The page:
HTML Forms

A form in HTML is an area with input elements where users enter data. Input elements include text fields, radio buttons, submit buttons, and more. Forms are defined with the <form> tag.

HTML Tutorial

Example

A login form with email and password textboxes and a submit button.

Login



<form action="/tutorial/action.html">
  <fieldset style="background: #f6f8ff; border: 2px solid #4238ca;">
    <legend>Login</legend>

    <input type="text" placeholder="Email" name="email" id="email"><br /><br />
    <input type="password" placeholder="Password" name="password" id="password"><br /><br />

    <input type="submit" value="Submit" />
  </fieldset>
</form>

Pages that use forms include login, registration, search, payment, and many others.


Form Syntax

To create a form use the <form> tag.

<form>
    <!--input elements go here-->
</form>

For more information about the <form> tag, see our HTML form Tag Reference.

Forms contain input elements which we will review next.

HTML Input Elements

Input elements are HTML elements that are designed for users to enter data.

Examples include text fields, checkboxes, submit buttons, and others.

Developers often refer to Input elements as controls.

To submit data, the <input> elements must reside inside a <form>.

For more information on <input> elements, see our HTML input Tag Reference.


Text Input

A <form> with two <input type="text"> elements.

First name

Last name


<form action="/tutorial/action.html">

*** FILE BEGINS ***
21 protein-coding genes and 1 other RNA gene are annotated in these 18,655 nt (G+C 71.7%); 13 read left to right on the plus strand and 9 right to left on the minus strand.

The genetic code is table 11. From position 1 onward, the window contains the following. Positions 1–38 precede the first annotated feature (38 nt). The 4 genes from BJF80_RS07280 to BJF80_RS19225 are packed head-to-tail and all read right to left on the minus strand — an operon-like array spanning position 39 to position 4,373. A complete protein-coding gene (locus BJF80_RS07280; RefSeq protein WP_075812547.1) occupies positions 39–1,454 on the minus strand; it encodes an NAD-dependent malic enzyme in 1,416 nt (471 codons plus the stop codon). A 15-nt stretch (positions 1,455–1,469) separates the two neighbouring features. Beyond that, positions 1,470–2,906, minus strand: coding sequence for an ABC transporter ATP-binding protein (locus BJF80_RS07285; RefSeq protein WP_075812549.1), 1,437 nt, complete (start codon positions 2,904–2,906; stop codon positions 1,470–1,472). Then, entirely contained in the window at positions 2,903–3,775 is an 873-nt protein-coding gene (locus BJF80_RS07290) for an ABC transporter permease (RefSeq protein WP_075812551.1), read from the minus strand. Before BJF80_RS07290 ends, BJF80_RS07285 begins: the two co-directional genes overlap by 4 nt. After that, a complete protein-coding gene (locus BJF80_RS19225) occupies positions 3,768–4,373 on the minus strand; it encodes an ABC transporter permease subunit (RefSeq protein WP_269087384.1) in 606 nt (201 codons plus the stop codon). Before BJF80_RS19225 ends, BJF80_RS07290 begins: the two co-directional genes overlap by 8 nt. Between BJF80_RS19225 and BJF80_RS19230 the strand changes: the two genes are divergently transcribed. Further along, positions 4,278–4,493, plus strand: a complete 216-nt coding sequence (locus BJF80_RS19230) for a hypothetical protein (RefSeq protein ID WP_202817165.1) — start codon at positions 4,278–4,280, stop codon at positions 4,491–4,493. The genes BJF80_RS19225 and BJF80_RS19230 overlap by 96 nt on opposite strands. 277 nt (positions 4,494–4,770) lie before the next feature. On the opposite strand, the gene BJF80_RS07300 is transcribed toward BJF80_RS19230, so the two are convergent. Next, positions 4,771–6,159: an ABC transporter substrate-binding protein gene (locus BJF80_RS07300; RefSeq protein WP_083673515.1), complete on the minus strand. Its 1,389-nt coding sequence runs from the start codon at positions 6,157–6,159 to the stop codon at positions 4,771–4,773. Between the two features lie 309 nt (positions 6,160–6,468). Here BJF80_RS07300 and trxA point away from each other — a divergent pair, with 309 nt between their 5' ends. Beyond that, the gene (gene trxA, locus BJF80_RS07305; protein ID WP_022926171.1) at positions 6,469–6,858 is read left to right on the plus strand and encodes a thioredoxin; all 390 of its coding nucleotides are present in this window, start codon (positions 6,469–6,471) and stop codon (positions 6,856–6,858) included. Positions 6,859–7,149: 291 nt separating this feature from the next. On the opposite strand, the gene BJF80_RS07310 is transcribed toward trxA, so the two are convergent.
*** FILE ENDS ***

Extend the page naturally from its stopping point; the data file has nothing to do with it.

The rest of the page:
First name <br />
   <input type="text" name="firstname"> <br />
  
   Last name <br />
   <input type="text" name="lastname"> <br /> <br />    

   <input type="submit" value="Submit">   
</form>

Radio Button Input

A <form> with two <input type="radio"> elements.

Male
Female

<form action="/tutorial/action.html">
   <input type="radio" name="gender" value="male" checked> Male <br />
   <input type="radio" name="gender" value="female"> Female <br /><br />
   
   <input type="submit" value="Submit">  
</form>

Note:  To group radio input elements, they must have the same name value.


Checkbox Input

The <input type="checkbox"> tag creates a checkbox.

Each checkbox is paired with a <label> to display the associated text.

Users can click on the checkbox and on the text -- both will toggle the checkbox.

A <form> with three <input type="checkbox"> elements.



<form>
  <input type="checkbox" id="instrument1" name="instrument1" value="Guitar">
  <label for="instrument1"> I play the guitar</label><br />
 
  <input type="checkbox" id="instrument2" name="instrument2" value="Piano">